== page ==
The opinion of the court was delivered by: Seybert, District Judge
Pending before the Court is Defendant David Brooks' motion to admit the SEC testimony of Gary Nadelman and Jerome Krantz during his case-in-chief. Mr. Brooks contends that these witnesses are "unavailable" at trial because they intend to assert their Fifth Amendment privilege against self-incrimination. For the foregoing reasons, Mr. Brooks' motion is GRANTED, with one qualification.
Mr. Nadelman served on DHB's Board of Directors from 1995 until August 2000, and again from August 2001 to February 2007. In his SEC testimony, Mr. Nadelman stated, among other things, that he approved a 1997 Compensation Committee Resolution ("1997 Resolution") that authorized DHB to pay Mr. Brooks' personal expenses up to 10% of DHB's net profits, in lieu of Mr. Brooks' alleged contractual bonus. Mr. Nadelman further testified that Mr. Brooks' 2000 employment agreement implicitly incorporated the 1997 Resolution's terms, even though its text says nothing about DHB paying Mr. Brooks' personal expenses. As such, Mr. Brooks seeks to admit Mr. Nadelman's testimony to rebut the Superseding Indictment's charges that Mr. Brooks acted without DHB's authorization when he put his personal expenses on the Company's tab, and that Mr. Brooks forged the 1997 Resolution which DHB then incorporated into its public filings.
In April and May 2009, Mr. Nadelman changed his story. When proffering with the FBI, Mr. Nadelman stated that he never signed the 1997 Resolution and, in fact, never saw the document before 2005. Mr. Nadelman then expressed his belief that the 1997 Resolution was a forgery.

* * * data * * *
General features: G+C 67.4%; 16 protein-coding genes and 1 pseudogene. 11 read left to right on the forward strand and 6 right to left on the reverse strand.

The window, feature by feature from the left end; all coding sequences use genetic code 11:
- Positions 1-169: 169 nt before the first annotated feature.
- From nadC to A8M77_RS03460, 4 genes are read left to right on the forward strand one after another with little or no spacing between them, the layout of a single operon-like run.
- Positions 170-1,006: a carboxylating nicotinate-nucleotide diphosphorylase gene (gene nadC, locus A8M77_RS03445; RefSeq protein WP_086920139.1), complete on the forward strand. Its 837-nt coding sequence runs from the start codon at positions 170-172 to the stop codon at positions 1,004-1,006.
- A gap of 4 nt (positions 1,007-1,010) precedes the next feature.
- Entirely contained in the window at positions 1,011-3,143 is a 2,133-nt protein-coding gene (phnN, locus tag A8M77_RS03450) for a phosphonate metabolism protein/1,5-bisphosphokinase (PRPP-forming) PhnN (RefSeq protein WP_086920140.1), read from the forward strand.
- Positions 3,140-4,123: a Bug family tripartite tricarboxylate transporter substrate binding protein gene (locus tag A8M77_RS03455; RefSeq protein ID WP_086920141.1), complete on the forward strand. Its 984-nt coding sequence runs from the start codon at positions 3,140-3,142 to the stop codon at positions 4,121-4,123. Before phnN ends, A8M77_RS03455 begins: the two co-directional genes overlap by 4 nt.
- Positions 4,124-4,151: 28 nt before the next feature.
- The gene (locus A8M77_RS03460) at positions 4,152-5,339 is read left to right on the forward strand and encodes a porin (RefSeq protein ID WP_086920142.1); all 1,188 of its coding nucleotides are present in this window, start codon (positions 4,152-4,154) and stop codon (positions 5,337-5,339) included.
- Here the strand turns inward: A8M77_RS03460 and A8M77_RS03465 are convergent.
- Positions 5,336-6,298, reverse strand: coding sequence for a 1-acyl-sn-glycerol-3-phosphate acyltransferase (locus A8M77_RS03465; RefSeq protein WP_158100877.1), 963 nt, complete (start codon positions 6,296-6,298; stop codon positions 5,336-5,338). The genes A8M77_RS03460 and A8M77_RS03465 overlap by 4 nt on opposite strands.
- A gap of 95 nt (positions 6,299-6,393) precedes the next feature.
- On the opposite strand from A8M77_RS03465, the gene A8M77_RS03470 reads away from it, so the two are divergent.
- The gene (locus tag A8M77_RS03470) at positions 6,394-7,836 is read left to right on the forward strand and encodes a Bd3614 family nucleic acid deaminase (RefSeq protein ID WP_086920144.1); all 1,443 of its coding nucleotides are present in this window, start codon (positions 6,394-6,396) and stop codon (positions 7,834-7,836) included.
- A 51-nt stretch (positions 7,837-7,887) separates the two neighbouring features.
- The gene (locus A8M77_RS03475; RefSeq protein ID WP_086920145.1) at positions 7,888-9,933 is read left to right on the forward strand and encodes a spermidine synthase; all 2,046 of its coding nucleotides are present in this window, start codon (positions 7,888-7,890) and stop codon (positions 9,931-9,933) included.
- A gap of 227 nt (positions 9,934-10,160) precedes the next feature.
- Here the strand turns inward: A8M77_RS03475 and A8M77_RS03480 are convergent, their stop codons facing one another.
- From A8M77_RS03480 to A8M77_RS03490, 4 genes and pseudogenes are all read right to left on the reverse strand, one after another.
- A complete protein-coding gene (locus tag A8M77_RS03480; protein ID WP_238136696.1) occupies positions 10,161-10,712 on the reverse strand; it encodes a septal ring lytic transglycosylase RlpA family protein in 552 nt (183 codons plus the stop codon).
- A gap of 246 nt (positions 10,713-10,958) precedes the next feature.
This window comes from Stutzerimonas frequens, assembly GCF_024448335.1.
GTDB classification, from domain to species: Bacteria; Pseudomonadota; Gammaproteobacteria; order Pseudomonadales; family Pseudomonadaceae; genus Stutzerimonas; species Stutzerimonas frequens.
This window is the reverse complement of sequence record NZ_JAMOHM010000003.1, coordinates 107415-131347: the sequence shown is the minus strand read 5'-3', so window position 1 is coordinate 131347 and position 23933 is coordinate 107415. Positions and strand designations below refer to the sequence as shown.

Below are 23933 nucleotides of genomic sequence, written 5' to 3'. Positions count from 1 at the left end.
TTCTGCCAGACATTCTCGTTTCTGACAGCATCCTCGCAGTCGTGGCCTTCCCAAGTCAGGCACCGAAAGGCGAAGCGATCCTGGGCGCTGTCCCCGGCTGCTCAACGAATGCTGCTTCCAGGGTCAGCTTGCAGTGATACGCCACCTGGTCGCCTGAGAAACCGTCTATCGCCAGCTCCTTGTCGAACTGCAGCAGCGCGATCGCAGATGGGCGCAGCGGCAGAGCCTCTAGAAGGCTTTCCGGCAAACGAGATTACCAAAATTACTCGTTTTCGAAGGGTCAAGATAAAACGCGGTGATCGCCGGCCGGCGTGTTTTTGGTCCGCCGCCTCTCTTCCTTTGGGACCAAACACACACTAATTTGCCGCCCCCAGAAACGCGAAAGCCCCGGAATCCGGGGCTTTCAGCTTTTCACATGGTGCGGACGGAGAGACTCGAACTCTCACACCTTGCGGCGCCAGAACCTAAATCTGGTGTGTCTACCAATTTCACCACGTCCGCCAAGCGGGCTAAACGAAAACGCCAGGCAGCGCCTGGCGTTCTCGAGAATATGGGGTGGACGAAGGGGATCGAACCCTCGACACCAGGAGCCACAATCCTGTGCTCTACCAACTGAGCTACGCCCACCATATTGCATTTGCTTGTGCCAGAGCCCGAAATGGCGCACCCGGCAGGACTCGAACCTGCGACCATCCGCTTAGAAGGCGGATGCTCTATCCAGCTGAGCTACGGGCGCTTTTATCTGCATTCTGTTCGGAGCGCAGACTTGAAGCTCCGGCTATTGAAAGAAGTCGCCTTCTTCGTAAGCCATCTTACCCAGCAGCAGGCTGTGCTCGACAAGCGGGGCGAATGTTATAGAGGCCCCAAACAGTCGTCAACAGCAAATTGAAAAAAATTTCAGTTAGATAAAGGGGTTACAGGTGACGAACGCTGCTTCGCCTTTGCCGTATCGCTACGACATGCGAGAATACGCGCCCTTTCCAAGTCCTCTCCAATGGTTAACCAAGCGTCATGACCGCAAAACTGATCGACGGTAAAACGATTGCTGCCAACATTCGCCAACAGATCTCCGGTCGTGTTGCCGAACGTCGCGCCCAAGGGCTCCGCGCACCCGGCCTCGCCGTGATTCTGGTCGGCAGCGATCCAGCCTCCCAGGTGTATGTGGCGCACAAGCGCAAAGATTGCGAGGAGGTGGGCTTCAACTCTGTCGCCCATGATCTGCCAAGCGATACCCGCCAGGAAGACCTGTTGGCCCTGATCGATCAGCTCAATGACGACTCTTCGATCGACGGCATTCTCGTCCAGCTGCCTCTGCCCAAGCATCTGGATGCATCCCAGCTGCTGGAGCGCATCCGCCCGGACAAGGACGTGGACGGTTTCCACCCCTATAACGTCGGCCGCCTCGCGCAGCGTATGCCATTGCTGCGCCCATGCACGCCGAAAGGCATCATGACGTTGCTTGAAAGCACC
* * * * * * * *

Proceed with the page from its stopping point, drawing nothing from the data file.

After these proffers, Mr. Brooks sought to call him as witness. Mr. Nadelman responded by expressing his intention to invoke his Fifth Amendment rights. Mr. Nadelman then formally invoked his Fifth Amendment rights at a non-jury hearing.
Mr. Brooks argues that, because Mr. Nadelman has refused to testify on the grounds of privilege, he is "unavailable" within FED. R. EVID. 804's meaning, enabling him to admit Mr. Nadelman's SEC testimony as a substitute. See FED. R. EVID. 804(a)(1) (witnesses unavailable if "exempted... on the ground of privilege from testifying"); FED. R. EVID. 804(b)(1) (testimony given "at another hearing" or "deposition" admissible if witness is unavailable). The Court agrees.
Deposition testimony is admissible "if the party against whom the testimony is now offered... had an opportunity and similar motive to develop the testimony by direct, cross, or redirect examination." FED. R. EVID. 804(b)(1).
Here, the Government seeks to preclude Mr. Nadelman's testimony on the grounds that the SEC did not have the same "opportunity" or "similar motive" to develop Mr. Nadelman's testimony. In this regard, the Government notes that the SEC deposed Mr. Nadelman in 2005, and that the Government has subsequently acquired much more evidence about the relevant facts. Indeed, the Government argues that it was "[o]nly after Nadelman's proffer in April 2009" that the Government had evidence from a witness who "personal[ly] kn[ew]" that the 1997 Resolution was a forgery. Document No. 1114.